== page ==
Report says Romeo Langford's father had issue with KU being mentioned in FBI investigation
Just days after the Kansas basketball program officially became linked to a federal investigation into corruption in college basketball, five-star recruit Romeo Langford, who chose Indiana over KU and Vanderbilt on Monday night, said KU's tie to the FBI probe would not impact his decision.
That may have held true in the eyes of the player. But news out of Indiana on Monday night, shortly after Langford made his commitment, illustrated that the FBI investigation did have at least some impact on Langford's father.
In an interview with Mike Miller of HoosierSportsReport.com, Tim Langford discussed the impact of the FBI investigation and KU's mention in the federal indictment on his son's decision. And it's clear from Mr. Langford's words that the impact was both significant and likely shared with Romeo.
“It pushed it out for me,” Tim Langford told Miller. “Just having that name (FBI) on your school.”
According to the article, Tim Langford's biggest concern about KU being named in the federal indictment does not appear to come from the fact that the Jayhawks could find themselves in future trouble — that may or may not still be the case and also may or may not impact the 2018-19 season, which likely will be Romeo's only year of college ball — but, instead, that his son, by attending KU, could have to answer questions about whether he received money over and over again.
“I didn’t take (Kansas) out of the three verbally,” Tim Langford explained to Miller. “But in my mind, we just didn’t want him going there and anybody asking him that type of question. So we don’t want him going to school there. We don’t care how good the basketball is.”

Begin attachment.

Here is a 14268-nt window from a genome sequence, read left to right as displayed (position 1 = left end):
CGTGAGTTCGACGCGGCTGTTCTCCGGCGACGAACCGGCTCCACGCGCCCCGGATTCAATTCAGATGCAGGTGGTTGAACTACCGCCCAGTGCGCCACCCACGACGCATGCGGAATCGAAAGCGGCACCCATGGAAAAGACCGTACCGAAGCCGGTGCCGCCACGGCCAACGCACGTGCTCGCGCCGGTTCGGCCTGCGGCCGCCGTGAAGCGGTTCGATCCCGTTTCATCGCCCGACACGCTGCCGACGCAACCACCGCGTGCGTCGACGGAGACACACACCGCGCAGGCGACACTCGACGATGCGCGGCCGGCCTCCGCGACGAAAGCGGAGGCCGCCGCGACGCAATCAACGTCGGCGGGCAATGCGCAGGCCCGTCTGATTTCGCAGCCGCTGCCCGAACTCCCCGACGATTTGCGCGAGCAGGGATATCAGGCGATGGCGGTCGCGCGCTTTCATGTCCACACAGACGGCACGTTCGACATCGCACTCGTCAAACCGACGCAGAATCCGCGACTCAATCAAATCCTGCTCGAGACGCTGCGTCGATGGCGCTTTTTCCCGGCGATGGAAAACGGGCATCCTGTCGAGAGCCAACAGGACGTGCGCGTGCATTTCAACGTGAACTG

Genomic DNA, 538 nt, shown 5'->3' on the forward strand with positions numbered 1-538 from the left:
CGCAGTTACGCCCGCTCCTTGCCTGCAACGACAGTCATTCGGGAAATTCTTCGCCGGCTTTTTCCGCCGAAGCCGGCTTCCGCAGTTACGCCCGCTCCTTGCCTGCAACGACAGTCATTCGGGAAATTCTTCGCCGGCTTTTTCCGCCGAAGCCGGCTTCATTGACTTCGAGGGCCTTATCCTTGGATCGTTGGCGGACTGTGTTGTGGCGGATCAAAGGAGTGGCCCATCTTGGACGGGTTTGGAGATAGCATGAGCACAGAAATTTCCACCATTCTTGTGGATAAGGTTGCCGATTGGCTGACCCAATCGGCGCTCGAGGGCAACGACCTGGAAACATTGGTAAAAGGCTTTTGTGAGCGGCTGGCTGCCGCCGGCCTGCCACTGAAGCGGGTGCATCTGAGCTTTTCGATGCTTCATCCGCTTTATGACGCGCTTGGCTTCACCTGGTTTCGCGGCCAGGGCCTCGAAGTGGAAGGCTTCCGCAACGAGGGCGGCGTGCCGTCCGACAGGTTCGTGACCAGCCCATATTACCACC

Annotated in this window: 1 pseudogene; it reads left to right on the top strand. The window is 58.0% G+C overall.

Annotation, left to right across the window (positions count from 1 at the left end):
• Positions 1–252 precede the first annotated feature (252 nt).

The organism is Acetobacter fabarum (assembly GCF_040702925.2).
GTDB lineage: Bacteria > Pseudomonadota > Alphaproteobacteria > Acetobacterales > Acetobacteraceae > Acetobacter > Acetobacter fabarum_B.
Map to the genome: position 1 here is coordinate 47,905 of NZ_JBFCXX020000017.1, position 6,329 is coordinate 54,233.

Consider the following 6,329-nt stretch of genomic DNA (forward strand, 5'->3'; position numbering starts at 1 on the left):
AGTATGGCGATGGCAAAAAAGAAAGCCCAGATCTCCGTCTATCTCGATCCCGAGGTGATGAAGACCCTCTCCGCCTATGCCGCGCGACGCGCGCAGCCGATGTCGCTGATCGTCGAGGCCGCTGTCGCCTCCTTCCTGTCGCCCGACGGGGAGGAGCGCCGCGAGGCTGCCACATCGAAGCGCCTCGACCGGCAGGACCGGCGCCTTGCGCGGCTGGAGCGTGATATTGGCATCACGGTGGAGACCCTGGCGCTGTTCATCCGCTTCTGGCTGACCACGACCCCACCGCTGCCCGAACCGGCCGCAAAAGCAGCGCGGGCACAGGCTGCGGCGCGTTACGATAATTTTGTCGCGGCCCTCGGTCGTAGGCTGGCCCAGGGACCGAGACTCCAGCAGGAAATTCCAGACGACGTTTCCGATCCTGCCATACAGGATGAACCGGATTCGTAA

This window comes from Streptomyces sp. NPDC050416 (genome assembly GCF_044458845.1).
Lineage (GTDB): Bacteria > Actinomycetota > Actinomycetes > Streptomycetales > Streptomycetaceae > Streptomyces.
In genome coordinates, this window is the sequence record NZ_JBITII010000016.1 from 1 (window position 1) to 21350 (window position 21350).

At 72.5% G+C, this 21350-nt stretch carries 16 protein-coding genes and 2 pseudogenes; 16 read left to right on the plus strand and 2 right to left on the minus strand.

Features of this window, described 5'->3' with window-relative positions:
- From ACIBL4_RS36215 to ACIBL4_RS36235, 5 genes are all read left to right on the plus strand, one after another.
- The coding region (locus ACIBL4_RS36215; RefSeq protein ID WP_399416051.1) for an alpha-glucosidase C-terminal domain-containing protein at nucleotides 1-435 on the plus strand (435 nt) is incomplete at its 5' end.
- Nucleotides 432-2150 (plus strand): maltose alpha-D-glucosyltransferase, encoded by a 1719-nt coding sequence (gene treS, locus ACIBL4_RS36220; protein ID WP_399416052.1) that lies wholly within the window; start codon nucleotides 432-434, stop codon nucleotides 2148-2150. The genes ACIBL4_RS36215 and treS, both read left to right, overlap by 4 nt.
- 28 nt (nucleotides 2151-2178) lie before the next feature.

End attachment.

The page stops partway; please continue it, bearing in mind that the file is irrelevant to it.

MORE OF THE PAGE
While the FBI investigation remains ongoing, with no known time table for an ending or a resolution, it remains to be seen if this type of situation will become more common among players Kansas targets in the future.
It's worth noting that nothing has changed in terms of KU's link to the investigation. At this point, KU remains mentioned merely because it was defrauded by Adidas executive Jim Gatto and a colleague, who are said to have provided more than $100,000 to a separate parent and guardian of two KU players in exchange for those players to attend Kansas. Also worth noting here is the fact that Indiana, like Kansas, is an Adidas school.
So unless anything more concrete comes out about any wrongdoing on the part of KU, it's easy to see how both the Kansas coaching staff and prospective recruits and their families can take things at face value and say and believe that KU played no role in any of the schemes outlined in the indictment.
Because of that, it's probably unlikely to have a negative effect because most of the issue surrounding the investigation is on one-and-done players and Kansas, as well as other major college programs, only recruit a couple of those every year and do not reel one in in every class.
In the 2018 recruiting class alone, Devon Dotson, David McCormack and Ochai Agbaji all are expected to be at Kansas for multiple seasons, with only No. 8-ranked prospect Quentin Grimes projecting as a possible one-and-done player.
Grimes is currently listed as the No. 6 overall pick in the 2019 NBA Draft — one spot behind Langford — in a 2019 mock draft put together by ESPN.com's Jonathan Givony on April 20.